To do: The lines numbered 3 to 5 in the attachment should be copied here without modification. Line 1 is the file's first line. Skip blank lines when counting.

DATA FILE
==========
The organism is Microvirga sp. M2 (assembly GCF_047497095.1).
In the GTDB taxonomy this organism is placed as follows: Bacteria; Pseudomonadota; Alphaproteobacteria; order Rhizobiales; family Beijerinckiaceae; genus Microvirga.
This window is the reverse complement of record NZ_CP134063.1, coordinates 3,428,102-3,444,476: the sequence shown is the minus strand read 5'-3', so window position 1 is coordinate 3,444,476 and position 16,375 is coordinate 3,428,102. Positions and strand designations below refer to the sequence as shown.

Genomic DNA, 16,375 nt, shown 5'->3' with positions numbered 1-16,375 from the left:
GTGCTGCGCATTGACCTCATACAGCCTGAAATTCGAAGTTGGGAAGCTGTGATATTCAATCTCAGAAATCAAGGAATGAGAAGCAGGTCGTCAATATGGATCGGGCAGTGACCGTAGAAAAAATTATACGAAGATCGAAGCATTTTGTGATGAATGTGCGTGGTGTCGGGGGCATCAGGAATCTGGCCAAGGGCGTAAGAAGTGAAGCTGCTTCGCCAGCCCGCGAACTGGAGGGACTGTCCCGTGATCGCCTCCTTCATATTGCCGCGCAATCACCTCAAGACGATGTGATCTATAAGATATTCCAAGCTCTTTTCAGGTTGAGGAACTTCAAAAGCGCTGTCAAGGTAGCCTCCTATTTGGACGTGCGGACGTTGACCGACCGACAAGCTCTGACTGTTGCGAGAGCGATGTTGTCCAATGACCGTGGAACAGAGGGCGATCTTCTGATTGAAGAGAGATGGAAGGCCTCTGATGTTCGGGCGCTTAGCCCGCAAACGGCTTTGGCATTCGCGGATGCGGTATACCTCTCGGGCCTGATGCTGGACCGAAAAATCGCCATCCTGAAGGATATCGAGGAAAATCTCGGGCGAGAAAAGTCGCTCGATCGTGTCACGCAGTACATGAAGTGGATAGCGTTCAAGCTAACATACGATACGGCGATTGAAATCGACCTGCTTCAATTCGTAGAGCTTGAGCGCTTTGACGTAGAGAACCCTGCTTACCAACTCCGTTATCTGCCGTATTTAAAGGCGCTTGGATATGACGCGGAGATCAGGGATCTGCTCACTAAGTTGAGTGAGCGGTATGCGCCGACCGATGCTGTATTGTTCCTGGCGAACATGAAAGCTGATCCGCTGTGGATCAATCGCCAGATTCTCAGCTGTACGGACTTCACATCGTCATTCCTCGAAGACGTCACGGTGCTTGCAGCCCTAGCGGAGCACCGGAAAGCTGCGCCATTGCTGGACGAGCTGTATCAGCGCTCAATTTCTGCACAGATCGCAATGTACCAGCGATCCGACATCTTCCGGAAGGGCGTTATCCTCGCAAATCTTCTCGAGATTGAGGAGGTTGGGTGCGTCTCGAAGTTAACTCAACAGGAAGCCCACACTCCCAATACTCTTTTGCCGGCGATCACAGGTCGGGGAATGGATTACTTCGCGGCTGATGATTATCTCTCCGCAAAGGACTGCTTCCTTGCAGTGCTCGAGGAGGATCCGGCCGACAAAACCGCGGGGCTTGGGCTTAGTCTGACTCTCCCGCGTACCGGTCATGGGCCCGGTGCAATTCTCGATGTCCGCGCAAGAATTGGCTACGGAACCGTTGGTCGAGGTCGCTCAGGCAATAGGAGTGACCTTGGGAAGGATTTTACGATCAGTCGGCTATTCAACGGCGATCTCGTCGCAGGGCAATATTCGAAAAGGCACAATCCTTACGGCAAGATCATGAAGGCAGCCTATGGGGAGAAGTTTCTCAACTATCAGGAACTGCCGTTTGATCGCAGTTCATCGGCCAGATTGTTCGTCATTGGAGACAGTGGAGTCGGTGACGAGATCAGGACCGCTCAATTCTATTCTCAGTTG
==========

This window is the reverse complement of record NZ_CP134063.1, coordinates 3,428,102-3,444,476: the sequence shown is the minus strand read 5'-3', so window position 1 is coordinate 3,444,476 and position 16,375 is coordinate 3,428,102. Positions and strand designations below refer to the sequence as shown.

Genomic DNA, 16,375 nt, shown 5'->3' with positions numbered 1-16,375 from the left:
GTGCTGCGCATTGACCTCATACAGCCTGAAATTCGAAGTTGGGAAGCTGTGATATTCAATCTCAGAAATCAAGGAATGAGAAGCAGGTCGTCAATATGGATCGGGCAGTGACCGTAGAAAAAATTATACGAAGATCGAAGCATTTTGTGATGAATGTGCGTGGTGTCGGGGGCATCAGGAATCTGGCCAAGGGCGTAAGAAGTGAAGCTGCTTCGCCAGCCCGCGAACTGGAGGGACTGTCCCGTGATCGCCTCCTTCATATTGCCGCGCAATCACCTCAAGACGATGTGATCTATAAGATATTCCAAGCTCTTTTCAGGTTGAGGAACTTCAAAAGCGCTGTCAAGGTAGCCTCCTATTTGGACGTGCGGACGTTGACCGACCGACAAGCTCTGACTGTTGCGAGAGCGATGTTGTCCAATGACCGTGGAACAGAGGGCGATCTTCTGATTGAAGAGAGATGGAAGGCCTCTGATGTTCGGGCGCTTAGCCCGCAAACGGCTTTGGCATTCGCGGATGCGGTATACCTCTCGGGCCTGATGCTGGACCGAAAAATCGCCATCCTGAAGGATATCGAGGAAAATCTCGGGCGAGAAAAGTCGCTCGATCGTGTCACGCAGTACATGAAGTGGATAGCGTTCAAGCTAACATACGATACGGCGATTGAAATCGACCTGCTTCAATTCGTAGAGCTTGAGCGCTTTGACGTAGAGAACCCTGCTTACCAACTCCGTTATCTGCCGTATTTAAAGGCGCTTGGATATGACGCGGAGATCAGGGATCTGCTCACTAAGTTGAGTGAGCGGTATGCGCCGACCGATGCTGTATTGTTCCTGGCGAACATGAAAGCTGATCCGCTGTGGATCAATCGCCAGATTCTCAGCTGTACGGACTTCACATCGTCATTCCTCGAAGACGTCACGGTGCTTGCAGCCCTAGCGGAGCACCGGAAAGCTGCGCCATTGCTGGACGAGCTGTATCAGCGCTCAATTTCTGCACAGATCGCAATGTACCAGCGATCCGACATCTTCCGGAAGGGCGTTATCCTCGCAAATCTTCTCGAGATTGAGGAGGTTGGGTGCGTCTCGAAGTTAACTCAACAGGAAGCCCACACTCCCAATACTCTTTTGCCGGCGATCACAGGTCGGGGAATGGATTACTTCGCGGCTGATGATTATCTCTCCGCAAAGGACTGCTTCCTTGCAGTGCTCGAGGAGGATCCGGCCGACAAAACCGCGGGGCTTGGGCTTAGTCTGACTCTCCCGCGTACCGGTCATGGGCCCGGTGCAATTCTCGATGTCCGCGCAAGAATTGGCTACGGAACCGTTGGTCGAGGTCGCTCAGGCAATAGGAGTGACCTTGGGAAGGATTTTACGATCAGTCGGCTATTCAACGGCGATCTCGTCGCAGGGCAATATTCGAAAAGGCACAATCCTTACGGCAAGATCATGAAGGCAGCCTATGGGGAGAAGTTTCTCAACTATCAGGAACTGCCGTTTGATCGCAGTTCATCGGCCAGATTGTTCGTCATTGGAGACAGTGGAGTCGGTGACGAGATCAGGACCGCTCAATTCTATTCTCAGTTG